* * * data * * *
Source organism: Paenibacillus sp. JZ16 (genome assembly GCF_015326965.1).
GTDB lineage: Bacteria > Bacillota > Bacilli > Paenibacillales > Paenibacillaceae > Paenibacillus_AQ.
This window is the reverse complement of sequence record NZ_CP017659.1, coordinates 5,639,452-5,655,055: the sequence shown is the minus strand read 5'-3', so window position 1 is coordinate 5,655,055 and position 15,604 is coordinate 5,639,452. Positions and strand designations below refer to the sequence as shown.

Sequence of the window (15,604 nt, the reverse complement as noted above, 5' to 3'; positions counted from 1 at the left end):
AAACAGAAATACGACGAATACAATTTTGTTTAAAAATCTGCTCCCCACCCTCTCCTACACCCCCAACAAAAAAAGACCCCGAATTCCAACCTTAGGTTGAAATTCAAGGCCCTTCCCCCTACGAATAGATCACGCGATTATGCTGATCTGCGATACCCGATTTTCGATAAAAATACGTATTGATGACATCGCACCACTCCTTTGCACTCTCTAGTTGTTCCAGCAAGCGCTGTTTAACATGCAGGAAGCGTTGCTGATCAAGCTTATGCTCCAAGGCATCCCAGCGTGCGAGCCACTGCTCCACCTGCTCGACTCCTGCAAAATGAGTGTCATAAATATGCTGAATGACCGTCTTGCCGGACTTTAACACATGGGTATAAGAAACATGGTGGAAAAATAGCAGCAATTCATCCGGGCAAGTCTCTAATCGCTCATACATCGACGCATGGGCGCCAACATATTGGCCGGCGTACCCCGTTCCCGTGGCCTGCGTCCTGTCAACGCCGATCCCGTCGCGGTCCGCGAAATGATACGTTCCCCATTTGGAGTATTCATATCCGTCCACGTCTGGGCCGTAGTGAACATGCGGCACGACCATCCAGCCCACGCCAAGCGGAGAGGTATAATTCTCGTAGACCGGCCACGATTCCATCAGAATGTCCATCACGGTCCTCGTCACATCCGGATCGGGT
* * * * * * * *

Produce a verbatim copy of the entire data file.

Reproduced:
Source organism: Paenibacillus sp. JZ16 (genome assembly GCF_015326965.1).
GTDB lineage: Bacteria > Bacillota > Bacilli > Paenibacillales > Paenibacillaceae > Paenibacillus_AQ.
This window is the reverse complement of sequence record NZ_CP017659.1, coordinates 5,639,452-5,655,055: the sequence shown is the minus strand read 5'-3', so window position 1 is coordinate 5,655,055 and position 15,604 is coordinate 5,639,452. Positions and strand designations below refer to the sequence as shown.

Sequence of the window (15,604 nt, the reverse complement as noted above, 5' to 3'; positions counted from 1 at the left end):
AAACAGAAATACGACGAATACAATTTTGTTTAAAAATCTGCTCCCCACCCTCTCCTACACCCCCAACAAAAAAAGACCCCGAATTCCAACCTTAGGTTGAAATTCAAGGCCCTTCCCCCTACGAATAGATCACGCGATTATGCTGATCTGCGATACCCGATTTTCGATAAAAATACGTATTGATGACATCGCACCACTCCTTTGCACTCTCTAGTTGTTCCAGCAAGCGCTGTTTAACATGCAGGAAGCGTTGCTGATCAAGCTTATGCTCCAAGGCATCCCAGCGTGCGAGCCACTGCTCCACCTGCTCGACTCCTGCAAAATGAGTGTCATAAATATGCTGAATGACCGTCTTGCCGGACTTTAACACATGGGTATAAGAAACATGGTGGAAAAATAGCAGCAATTCATCCGGGCAAGTCTCTAATCGCTCATACATCGACGCATGGGCGCCAACATATTGGCCGGCGTACCCCGTTCCCGTGGCCTGCGTCCTGTCAACGCCGATCCCGTCGCGGTCCGCGAAATGATACGTTCCCCATTTGGAGTATTCATATCCGTCCACGTCTGGGCCGTAGTGAACATGCGGCACGACCATCCAGCCCACGCCAAGCGGAGAGGTATAATTCTCGTAGACCGGCCACGATTCCATCAGAATGTCCATCACGGTCCTCGTCACATCCGGATCGGGT